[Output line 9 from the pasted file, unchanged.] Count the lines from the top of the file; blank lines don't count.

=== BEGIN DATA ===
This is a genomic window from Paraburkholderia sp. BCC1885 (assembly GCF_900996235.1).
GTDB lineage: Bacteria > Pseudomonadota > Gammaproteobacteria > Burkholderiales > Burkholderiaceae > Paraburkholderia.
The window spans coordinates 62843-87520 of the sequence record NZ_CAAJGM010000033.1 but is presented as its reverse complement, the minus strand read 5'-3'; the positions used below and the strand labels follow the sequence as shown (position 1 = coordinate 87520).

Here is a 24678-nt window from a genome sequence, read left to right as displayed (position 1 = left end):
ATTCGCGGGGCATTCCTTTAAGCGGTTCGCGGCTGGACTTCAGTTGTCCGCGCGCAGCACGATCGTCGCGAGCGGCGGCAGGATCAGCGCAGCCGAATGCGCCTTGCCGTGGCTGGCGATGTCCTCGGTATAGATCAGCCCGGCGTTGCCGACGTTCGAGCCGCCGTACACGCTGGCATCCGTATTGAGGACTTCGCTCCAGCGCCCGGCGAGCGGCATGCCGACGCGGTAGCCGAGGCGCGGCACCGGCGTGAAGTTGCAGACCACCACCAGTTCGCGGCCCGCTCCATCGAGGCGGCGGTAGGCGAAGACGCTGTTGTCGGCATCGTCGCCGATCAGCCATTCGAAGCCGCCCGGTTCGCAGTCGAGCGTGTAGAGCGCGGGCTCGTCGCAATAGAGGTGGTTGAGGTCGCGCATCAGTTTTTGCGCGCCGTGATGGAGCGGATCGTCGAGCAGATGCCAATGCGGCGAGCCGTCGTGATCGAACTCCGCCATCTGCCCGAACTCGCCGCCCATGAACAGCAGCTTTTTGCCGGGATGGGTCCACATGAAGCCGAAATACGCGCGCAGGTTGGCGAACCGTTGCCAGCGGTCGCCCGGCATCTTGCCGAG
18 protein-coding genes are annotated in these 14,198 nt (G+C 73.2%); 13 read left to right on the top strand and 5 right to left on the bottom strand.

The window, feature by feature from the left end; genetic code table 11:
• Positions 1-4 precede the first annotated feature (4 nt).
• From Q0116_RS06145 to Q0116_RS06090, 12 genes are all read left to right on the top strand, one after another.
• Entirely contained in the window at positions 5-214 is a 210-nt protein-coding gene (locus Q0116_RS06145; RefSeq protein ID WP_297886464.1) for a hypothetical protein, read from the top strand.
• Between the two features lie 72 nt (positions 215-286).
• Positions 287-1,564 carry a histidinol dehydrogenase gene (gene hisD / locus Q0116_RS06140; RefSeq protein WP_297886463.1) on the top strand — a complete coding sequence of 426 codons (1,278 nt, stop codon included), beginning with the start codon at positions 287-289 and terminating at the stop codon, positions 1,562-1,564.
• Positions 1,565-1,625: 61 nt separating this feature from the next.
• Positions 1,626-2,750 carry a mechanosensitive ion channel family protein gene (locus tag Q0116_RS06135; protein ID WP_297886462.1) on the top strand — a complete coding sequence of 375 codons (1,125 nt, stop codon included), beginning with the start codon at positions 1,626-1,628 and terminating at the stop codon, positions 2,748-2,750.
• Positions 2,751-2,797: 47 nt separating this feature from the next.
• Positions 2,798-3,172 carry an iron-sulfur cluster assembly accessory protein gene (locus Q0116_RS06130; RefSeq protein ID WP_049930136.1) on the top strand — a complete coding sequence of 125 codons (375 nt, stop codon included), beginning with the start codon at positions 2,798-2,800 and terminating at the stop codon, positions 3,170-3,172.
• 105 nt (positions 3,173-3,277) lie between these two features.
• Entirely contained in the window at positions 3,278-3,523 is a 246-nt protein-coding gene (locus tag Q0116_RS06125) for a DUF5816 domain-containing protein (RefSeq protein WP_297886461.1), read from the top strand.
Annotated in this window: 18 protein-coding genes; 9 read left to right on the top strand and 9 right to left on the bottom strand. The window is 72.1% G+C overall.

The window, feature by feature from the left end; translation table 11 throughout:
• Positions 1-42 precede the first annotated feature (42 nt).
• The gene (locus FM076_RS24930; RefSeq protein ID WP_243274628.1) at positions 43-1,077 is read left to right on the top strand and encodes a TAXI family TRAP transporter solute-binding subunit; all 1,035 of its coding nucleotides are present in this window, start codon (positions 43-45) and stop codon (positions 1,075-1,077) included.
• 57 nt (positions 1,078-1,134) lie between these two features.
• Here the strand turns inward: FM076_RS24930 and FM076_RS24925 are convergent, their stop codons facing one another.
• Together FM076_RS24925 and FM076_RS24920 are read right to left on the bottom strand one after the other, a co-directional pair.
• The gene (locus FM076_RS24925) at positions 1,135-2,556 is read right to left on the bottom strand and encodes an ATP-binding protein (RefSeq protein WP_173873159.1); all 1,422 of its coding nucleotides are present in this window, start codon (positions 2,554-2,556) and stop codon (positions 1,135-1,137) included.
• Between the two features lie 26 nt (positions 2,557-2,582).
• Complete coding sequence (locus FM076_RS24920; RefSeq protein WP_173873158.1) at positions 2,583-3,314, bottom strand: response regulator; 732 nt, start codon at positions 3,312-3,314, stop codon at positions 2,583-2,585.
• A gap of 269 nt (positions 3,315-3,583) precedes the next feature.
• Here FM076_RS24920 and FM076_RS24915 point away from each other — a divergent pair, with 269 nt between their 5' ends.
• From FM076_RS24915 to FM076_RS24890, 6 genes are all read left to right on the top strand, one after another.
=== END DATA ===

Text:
• From Q0116_RS06145 to Q0116_RS06090, 12 genes are all read left to right on the top strand, one after another.